The crime genre world is predicated on the existence of a systemic structure to the underworld. There are established organizations and groups, as well as people who float around unaffiliated and everyone knows and understands their place within the world. This is not normal society. It a wholesale rejection of normal society and its reliance on the Rule of Law and legal institutions. The very existence of the world is in part based upon the idea that the people within cannot trust or function within the existing order. This is certainly true when you look at the creation of immigrant organized crime syndicates that serve to police a population that is eschewed from the rest of society and puts its faith in their own organizations. Although to be honest, most come from the pursuit of power and the coalescing of power in an attempt to consolidate and expand interests that are inherently illegal. In the genre, the criminal has his own society. He interacts with normal people and society on a regular basis, but the key is that he is not and never will be normal or legitimate. That world is filled with the other two basic archetypes: marks and victims. It's the consumer base that sneaks off into the criminal's world to have a taste of the illicit. But to paraphrase Willie Sutton, it's also where the money is. This is especially true of the thieves. There's money to be had if you rob from other criminals, and that is a situation that occurs. But the big paydays would come from hitting major criminals and/or syndicates, which is like hitting the cops. You don't do it lest you incur the Wrath of God. So instead you go where the money is.Ed Brubaker knows what he's talking about, which is both due to and a reflection of his own reputation in the rapidly-growing field of crime graphic novels. The novels create a world where there are only the three character types listed in the Characters of Crime post: criminals, marks, and innocent victims. That is the heart of the story, and that is the heart of the concept of Shadowrun. Even the police are not so much characters in the stories as they are an unseen force of nature - something to be avoided at all costs lest you suffer the Wrath of God.
For us to live any other way was nuts. Uh, to us, those goody-good people who worked shitty jobs for bum paychecks and took the subway to work every day, and worried about their bills, were dead. I mean they were suckers. They had no balls. If we wanted something we just took it. If anyone complained twice they got hit so bad, believe me, they never complained again
- Henry Hill. Goodfellas (1990)
There is an inherent disrespect and disinterest in the legitimate world. It's reinforced by keeping within their insular community, and the people around them who actually know the criminal character are either criminals themselves or willing accomplices such as family. And as such there are aspects of the world that they don't know about, deal with, or give a fuck about. Does knowing or caring about politics help them or their job? If not, who gives a fuck? You don't become a career criminal because you are acclimated to the day-to-day minutiae of society. Fuck that shit. You don't fit in, you don't care, and you certainly don't have a personal or financial stake in the general nonsense of daily life or in the bullshit normal people care about, or are supposed to care about. These are people who aren't ostentatious about their criminality because they give a fuck about the law. They try not to break the law or draw attention to themselves because it's bad for business, especially if it gets them sent to prison. The leadership of the Aryan Brotherhood can run their fiefdoms from supermax cells. The professional criminal whose trade is, at its heart, thieving and robbery cannot.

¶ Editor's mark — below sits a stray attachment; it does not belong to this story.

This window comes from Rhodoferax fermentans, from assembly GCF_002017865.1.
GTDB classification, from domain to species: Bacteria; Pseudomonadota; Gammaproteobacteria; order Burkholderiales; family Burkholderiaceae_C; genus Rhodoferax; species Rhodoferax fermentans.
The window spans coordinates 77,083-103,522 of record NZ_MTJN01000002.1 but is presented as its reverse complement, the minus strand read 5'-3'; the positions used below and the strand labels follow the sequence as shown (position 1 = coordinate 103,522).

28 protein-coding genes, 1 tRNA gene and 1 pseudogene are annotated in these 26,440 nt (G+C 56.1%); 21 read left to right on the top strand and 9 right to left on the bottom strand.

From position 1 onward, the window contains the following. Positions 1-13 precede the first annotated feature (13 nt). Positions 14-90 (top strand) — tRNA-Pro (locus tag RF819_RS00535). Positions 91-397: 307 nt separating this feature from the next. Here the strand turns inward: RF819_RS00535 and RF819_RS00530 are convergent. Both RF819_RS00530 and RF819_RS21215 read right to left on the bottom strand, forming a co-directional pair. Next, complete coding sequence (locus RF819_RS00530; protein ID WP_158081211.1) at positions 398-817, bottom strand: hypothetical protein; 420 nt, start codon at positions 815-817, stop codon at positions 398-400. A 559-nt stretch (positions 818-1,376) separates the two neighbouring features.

[T]he modern state is a compulsory association which organizes domination. It has been successful in seeking to monopolize the use of physical force as a means of domination within a territory.
- Max Weber. "Politics as a Vocation".
The underworld of crime fiction is in effect a rejection of the state and society and the imposition of a replacement where force is not monopolized by any single entity. It is in effect anarchic in that anyone can use force, but it is backed up the principle that anyone can use force, so keep your shit to yourself unless you can assert your dominant force. To be more blunt, don't draw shit to yourself by causing a ruckus unless you are willing and able to murder the assholes you are fucking with. When murder is the only way to keep everyone in line, there is a considerable interest in heeding and respect other individuals' interests. This in effect makes the fictional underworld almost hypercapitalist, and sometimes it's even acknowledged as such like the boardroom meeting in The Godfather. "After all, we are not communists."?
This is a conservative world in that there is a structual deference/respect for authority. In this instance it is authority that has earned its place not through law or other means but through force. So force is the dominant means of accumulating and maintaining power in the underworld. But the fact of the matter is there is a deference, especially for freelance independent thieves and other likeminded criminals like yourself, to this structure because they generally can wield a Hell of a lot more force against you than the other way around. And a lot of these individuals running the gangs and syndicates aren't just going to kill your character, but their families and everyone they know. Because they can.